by B.B. Pelletier

B-Square founder, Dan Bechtel, was the party responsible for their entire line of adjustable airgun scope mounts. He had looked at various other adjustables and decided that none of them were right. Some of the most expensive European mounts even failed to compensate for the misaligment of the two rings when they adjusted, resulting in strains that dented and broke scopes.

Before making his first mount, he undertook to measure the width of the dovetails of all airguns, and in that study he discovered there is very little standardization among airgun manufacturers. He found dovetail widths that varied from 9.4 mm to greater than 13.5 mm – all under the umbrella of the “11 mm” dovetail. He also discovered no standardization of the dovetail angle – with some cut at 45 degrees and other cut at 60 degrees. Only the angles of common cutting tools kept the variance that small.

But a bigger problem was how to ease the strain on the scope tube when the two scope rings were not in alignment. By the very nature of their adjustability, they were guaranteed to never be in alignment.

The resulting product was B-Square’s AA Adjustable scope ring. Though only the one-piece design still uses that product terminology, the design of both one- and two-piece mounts is essentially the same today. And these rings are so flexible they can almost scope a banana!

At the heart of all B-Square adjustables is a gimble support system that holds the scope rigidly even though the rings may be in different planes both for elevation and left to right. Gimbals are those marvelous multi-axis supports that allow objects like ships’ compasses to remain level even when the vessel they are attached to moves in all directions beneath them.

When the scope is not mounted, the rings flop around like limp noodles, but once the ring caps are tightened on a scope, they become rigid, as long as all screws are properly tightened. They use the rigidity of the scope tube, itself, to make the mounts stable.

How it works
A steel split ring is held inside the bottom of the scope ring by two opposing adjustment screws, This ring is threaded on a steel post that comes up from the scope base. The adjustment screws act as bearings, allowing the ring to tip back and forth.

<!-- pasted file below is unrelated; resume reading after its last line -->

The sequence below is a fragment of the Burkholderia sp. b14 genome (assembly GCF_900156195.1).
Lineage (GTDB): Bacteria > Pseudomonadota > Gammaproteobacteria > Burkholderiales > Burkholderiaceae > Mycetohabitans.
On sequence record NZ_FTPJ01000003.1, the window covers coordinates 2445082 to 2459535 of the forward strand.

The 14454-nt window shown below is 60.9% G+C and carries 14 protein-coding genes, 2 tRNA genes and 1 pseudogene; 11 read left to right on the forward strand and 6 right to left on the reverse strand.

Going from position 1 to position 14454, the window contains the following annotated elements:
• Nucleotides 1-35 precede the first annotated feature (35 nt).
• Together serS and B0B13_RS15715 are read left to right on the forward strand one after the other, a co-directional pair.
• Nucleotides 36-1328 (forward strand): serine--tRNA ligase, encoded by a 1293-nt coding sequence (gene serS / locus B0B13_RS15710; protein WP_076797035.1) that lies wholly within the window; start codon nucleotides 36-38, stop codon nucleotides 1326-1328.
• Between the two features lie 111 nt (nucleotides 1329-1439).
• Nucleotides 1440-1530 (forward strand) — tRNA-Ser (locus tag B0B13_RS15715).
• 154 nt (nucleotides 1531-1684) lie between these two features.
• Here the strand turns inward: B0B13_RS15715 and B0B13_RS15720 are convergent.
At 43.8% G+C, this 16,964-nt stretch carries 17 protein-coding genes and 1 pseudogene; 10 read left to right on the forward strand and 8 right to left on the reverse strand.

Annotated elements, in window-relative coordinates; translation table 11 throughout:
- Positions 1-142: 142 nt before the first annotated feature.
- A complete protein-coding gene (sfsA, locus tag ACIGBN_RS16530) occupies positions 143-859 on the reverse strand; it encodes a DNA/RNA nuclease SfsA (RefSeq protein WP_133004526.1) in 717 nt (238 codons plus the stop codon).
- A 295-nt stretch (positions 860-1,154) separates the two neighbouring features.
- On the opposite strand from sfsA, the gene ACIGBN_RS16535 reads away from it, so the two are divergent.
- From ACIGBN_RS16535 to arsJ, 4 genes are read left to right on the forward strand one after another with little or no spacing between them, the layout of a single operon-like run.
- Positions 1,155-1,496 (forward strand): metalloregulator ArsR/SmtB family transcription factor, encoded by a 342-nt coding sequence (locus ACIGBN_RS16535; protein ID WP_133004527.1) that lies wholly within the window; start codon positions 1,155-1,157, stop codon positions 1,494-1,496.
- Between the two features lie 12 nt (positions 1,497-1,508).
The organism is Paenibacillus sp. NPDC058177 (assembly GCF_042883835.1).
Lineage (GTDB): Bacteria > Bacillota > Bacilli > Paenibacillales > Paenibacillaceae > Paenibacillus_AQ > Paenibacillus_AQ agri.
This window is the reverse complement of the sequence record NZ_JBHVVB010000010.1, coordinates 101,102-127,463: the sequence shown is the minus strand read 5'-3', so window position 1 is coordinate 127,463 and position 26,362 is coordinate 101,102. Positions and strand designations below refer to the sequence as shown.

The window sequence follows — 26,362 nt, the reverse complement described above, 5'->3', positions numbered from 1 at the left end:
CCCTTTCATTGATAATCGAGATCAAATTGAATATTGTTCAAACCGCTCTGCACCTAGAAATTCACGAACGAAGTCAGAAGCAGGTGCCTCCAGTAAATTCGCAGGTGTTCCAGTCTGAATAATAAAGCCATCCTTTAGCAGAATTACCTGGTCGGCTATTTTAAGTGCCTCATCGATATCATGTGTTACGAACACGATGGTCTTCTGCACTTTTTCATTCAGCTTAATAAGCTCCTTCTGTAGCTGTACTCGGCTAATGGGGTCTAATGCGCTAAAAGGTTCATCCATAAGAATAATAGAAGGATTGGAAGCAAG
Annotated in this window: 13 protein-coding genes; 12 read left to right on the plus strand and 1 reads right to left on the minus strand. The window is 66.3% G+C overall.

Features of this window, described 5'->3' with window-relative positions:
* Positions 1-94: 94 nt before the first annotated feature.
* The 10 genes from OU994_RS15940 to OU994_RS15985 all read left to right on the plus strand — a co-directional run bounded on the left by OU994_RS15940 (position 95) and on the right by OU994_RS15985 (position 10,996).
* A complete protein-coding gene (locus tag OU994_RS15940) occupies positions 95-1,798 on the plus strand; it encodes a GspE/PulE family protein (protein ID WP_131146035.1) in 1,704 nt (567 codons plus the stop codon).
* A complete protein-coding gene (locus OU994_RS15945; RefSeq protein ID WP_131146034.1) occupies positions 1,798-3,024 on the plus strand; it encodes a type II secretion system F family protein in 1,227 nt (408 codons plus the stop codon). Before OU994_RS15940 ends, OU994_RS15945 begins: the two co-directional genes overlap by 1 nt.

You are looking at the bottom of a scope ring flipped upside-down. This steel split ring threads onto the stud that sticks up from the mount base. There are two holes on opposite sides of the split ring that the noses of the two small adjusting screws enter, allowing this ring and the scope ring attached to it, to swivel back and forth. This is why the scope ring will tilt when the scope tube changes its elevation.


The steel split ring threads onto this stud. The stud can be any height, allowing owners to have both high and medium-height rings in the same package. All it takes to make the change is an inexpensive optional riser stud.


This is the actual steel split ring. You can see one of the opposing holes that the noses of the adjustment screws enter. Notice the half-cut on the opposite side of the split to allow the pressure from the adjustment screws to squeeze the split ring closed. This is a new style split ring, while the first photo shows an older style.


And here is the entire assembly, right side up. The oversized hole at the base of the ring allows it to be adjusted in all directions.

You can now see how these mounts work. For side-to-side adjustments, the two opposing adjustment screws are adjusted. When the split ring is pushed to one side of the enlarged hole in the base of the scope ring, the scope ring, itself, moves in the opposite direction. Because both front and rear scope rings are adjustable, there is a lot of adjustability available.

For elevation, the scope rings are turned on the threaded post. They can adjust in both directions, but at the bottom the ring will impact the mount base and stop turning. At the top the ring will screw off the threaded stud .

One very common mistake people make when installing these rings is they allow the adjustment screws to pop out of the holes. When that happens, the rings will never get tight, regardless of how tight the screws are.

We are not finished by any means. I have not covered function, nor how to make adjustments, so please stick around.